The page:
That’s where Julia Nerbonne, executive director of Minnesota Interfaith Power & Light, comes in. In June 2015, John Farrell talked to Nerbonne about opening up community solar for everyone — not just for people with high credit scores — and what people of faith can do about it.
Community Solar Comes to Minnesota
Community solar can mean a variety of things. In its pure form, it would be a solar array owned by a collection of people who share its economic benefits. In practice, it’s usually a form of shared energy. “Subscribers” pay an upfront fee (often around $1,000), and receive a share of electricity production from the solar project every month over the next 20-25 years. That solar share produces power that is then credited on the subscriber’s electric bill, saving the customer money each month. After about ten years (it varies by project), the subscription fee is paid off, and what remains on the subscription is pure energy savings to the subscriber.
In Minnesota, the community solar garden market exploded after the first rules were released in 2014, with more than one gigawatt of power entered into the queue. If every project were built, it could triple the utility’s expected solar power development by 2020. However, the incumbent electric utility, Xcel Energy, has stalled the program with several disputes over the rules and Minnesotans are still awaiting the first project installations.
A Tool for All to Cut Their Electric Bill
Community solar is more than just clean electric power. For faith communities, in particular, community solar symbolizes a nexus of economic justice and carbon mitigation. It’s an enormous opportunity to get everyone involved in clean energy.
“Low income, high income, doesn’t matter,” says Nerbonne. “Everybody should have access to be able to start saving money on their electric bill.”
Traditionally, community solar developers only targeted populations with good credit scores (above 700), cherry-picking those who are expected to make their payments. Nerbonne wants to challenge solar developers to use a pay-as-you-go process where anyone can participate, not where you have to be “accepted” or “declined.”
Interfaith Power and Light and others have a couple ideas for how to make community solar accessible without significantly increasing financial risk for solar developers and their financiers. One is to pool subscribers, high and low income. Another option is to have a community backstop; for example, a church could guarantee the subscriptions of its members, agreeing to temporarily or permanently cover payments if a member fell on hard times. Another model involves a loan loss reserve fund, tapped when a person defaults on their pay-as-you-go payments. The fund could come from community anchor institutions, places of worship, or philanthropic organizations.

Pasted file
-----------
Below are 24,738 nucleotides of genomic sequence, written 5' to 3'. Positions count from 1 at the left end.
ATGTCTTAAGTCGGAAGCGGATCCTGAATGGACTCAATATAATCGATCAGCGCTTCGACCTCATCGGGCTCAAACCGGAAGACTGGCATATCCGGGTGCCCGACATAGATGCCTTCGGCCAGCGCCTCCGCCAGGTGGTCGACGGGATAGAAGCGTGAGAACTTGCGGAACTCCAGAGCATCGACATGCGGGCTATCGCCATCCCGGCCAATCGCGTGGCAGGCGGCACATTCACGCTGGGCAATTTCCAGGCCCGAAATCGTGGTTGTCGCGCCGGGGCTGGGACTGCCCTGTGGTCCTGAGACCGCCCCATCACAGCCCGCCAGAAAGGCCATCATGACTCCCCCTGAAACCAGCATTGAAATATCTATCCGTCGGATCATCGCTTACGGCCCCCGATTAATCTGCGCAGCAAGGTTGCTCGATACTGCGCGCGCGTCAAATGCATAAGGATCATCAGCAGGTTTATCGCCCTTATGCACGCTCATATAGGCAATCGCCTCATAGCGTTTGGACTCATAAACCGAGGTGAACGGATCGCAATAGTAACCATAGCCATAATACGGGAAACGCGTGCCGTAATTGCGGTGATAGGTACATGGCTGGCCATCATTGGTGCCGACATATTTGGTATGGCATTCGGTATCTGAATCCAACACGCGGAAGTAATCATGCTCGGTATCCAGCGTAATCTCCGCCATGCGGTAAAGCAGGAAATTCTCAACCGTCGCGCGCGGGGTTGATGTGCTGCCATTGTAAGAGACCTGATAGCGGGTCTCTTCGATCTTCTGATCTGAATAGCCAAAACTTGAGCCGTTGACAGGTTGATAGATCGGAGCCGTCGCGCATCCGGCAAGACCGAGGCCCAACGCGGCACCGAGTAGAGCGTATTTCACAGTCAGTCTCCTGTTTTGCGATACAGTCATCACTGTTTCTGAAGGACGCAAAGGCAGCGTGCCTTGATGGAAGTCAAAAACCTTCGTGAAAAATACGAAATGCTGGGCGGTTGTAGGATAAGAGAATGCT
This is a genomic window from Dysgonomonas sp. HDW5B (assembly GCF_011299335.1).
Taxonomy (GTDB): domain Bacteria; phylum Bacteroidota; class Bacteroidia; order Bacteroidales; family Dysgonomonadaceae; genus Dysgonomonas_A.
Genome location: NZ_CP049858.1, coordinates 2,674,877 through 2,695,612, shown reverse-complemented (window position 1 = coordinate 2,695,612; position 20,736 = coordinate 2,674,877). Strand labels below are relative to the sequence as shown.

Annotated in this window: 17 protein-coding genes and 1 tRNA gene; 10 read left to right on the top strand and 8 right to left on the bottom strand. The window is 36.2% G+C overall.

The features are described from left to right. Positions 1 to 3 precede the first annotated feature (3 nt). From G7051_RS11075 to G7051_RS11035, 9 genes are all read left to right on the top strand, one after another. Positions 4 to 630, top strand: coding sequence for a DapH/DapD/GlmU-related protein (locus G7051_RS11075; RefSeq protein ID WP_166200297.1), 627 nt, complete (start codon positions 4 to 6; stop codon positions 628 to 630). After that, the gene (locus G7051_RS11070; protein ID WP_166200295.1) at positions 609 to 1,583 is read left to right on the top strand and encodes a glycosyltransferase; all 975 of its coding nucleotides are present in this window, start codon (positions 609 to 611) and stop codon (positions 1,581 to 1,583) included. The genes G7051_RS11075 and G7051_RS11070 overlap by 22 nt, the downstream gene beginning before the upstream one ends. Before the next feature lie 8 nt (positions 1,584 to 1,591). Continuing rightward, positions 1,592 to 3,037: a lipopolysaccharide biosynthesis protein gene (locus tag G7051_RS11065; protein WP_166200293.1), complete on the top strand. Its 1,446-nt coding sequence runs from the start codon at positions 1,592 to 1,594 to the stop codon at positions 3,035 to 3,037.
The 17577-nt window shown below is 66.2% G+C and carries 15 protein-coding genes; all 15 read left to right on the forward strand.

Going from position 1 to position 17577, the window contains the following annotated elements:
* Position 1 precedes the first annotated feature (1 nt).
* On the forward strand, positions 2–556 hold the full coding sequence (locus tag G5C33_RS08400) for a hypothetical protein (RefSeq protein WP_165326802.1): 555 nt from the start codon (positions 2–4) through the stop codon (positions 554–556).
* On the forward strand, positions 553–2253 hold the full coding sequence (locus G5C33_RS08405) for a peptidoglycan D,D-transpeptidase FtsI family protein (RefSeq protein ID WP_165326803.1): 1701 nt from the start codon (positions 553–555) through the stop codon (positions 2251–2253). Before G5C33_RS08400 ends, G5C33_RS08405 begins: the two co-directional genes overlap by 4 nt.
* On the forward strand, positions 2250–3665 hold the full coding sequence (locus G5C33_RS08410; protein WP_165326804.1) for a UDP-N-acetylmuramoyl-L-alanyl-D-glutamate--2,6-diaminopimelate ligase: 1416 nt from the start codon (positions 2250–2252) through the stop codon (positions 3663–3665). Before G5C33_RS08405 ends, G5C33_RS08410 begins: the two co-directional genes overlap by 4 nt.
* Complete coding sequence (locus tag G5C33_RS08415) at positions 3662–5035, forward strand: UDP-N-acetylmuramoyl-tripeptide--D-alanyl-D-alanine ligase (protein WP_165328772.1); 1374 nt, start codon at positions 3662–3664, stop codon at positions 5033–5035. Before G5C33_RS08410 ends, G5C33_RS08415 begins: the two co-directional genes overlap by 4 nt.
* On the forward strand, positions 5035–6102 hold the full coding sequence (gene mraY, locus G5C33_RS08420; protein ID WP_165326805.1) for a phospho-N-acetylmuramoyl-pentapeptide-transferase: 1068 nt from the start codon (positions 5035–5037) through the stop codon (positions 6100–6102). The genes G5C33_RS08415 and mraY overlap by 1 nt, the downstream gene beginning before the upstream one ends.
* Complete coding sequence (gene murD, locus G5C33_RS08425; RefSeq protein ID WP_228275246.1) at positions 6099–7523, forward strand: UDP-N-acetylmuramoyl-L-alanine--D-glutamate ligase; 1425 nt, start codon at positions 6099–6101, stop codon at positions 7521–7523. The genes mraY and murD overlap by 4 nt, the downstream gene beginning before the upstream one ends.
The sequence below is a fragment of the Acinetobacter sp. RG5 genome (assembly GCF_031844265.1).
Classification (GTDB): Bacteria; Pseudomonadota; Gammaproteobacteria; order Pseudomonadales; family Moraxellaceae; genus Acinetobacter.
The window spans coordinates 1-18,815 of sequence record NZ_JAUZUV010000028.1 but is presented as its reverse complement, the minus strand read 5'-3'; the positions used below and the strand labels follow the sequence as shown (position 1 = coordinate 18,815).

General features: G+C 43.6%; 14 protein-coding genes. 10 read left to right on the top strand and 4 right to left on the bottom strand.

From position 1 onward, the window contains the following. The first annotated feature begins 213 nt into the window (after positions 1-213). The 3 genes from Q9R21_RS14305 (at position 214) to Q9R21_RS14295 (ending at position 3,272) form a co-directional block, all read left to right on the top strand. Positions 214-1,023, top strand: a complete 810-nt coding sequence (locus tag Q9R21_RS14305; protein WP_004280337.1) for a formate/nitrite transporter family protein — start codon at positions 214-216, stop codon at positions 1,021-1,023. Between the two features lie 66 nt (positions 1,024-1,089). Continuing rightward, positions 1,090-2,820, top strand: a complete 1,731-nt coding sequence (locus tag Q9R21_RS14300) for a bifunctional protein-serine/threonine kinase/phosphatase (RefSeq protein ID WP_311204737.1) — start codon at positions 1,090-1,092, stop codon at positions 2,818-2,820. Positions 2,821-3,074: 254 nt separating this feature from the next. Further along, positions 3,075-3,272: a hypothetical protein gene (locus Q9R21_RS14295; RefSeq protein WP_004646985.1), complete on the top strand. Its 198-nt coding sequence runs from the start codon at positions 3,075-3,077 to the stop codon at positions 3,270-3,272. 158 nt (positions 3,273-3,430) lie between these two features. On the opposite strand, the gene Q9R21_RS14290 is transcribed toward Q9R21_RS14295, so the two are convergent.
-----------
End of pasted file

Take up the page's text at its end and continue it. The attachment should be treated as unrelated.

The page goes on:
The key difference in Nerbonne’s approach is to distinguish between charity and creating an economic system for people. This is not giving away solar; it’s creating opportunity.
Community Solar in Progress
Already, Interfaith Power and Light is making progress. At the Shiloh Temple in Minneapolis, people from the community will be trained in to install the proposed community solar array. They plan to expand significantly.
Nerbonne notes it’s all part of a wider battle to fight climate change. With community solar gardens in mind, she describes her “three-legged stool” theory. One leg is practical change that people see and feel on the ground; another leg is the political process, the rules and regulations that make it all go; and the last leg is spirit, what joins people together.
Community solar gardens have those three legs, and with the built-in bond of faith-based communities, there is a great opportunity to build a movement that goes beyond the place of worship.
This is the 26th edition of Local Energy Rules, an ILSR podcast with Director of Democratic Energy John Farrell that shares powerful stories of successful local renewable energy and exposes the policy and practical barriers to its expansion. Other than his immediate family, the audience is primarily researchers, grassroots organizers, and grasstops policy wonks who want vivid examples of how local renewable energy can power local economies.